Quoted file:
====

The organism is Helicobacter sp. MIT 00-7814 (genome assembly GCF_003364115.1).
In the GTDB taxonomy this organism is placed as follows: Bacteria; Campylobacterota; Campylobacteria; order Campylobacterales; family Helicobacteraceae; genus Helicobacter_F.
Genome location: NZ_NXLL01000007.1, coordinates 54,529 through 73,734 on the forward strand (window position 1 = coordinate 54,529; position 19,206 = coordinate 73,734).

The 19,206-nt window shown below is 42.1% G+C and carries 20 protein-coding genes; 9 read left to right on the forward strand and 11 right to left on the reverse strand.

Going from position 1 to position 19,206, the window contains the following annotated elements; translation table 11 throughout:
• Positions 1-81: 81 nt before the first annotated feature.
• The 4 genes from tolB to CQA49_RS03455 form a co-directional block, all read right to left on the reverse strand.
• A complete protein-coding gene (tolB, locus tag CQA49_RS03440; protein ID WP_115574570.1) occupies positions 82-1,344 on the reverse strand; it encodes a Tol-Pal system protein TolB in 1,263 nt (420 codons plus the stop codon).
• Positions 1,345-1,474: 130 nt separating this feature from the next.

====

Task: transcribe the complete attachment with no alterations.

The organism is Helicobacter sp. MIT 00-7814 (genome assembly GCF_003364115.1).
In the GTDB taxonomy this organism is placed as follows: Bacteria; Campylobacterota; Campylobacteria; order Campylobacterales; family Helicobacteraceae; genus Helicobacter_F.
Genome location: NZ_NXLL01000007.1, coordinates 54,529 through 73,734 on the forward strand (window position 1 = coordinate 54,529; position 19,206 = coordinate 73,734).

The 19,206-nt window shown below is 42.1% G+C and carries 20 protein-coding genes; 9 read left to right on the forward strand and 11 right to left on the reverse strand.

Going from position 1 to position 19,206, the window contains the following annotated elements; translation table 11 throughout:
• Positions 1-81: 81 nt before the first annotated feature.
• The 4 genes from tolB to CQA49_RS03455 form a co-directional block, all read right to left on the reverse strand.
• A complete protein-coding gene (tolB, locus tag CQA49_RS03440; protein ID WP_115574570.1) occupies positions 82-1,344 on the reverse strand; it encodes a Tol-Pal system protein TolB in 1,263 nt (420 codons plus the stop codon).
• Positions 1,345-1,474: 130 nt separating this feature from the next.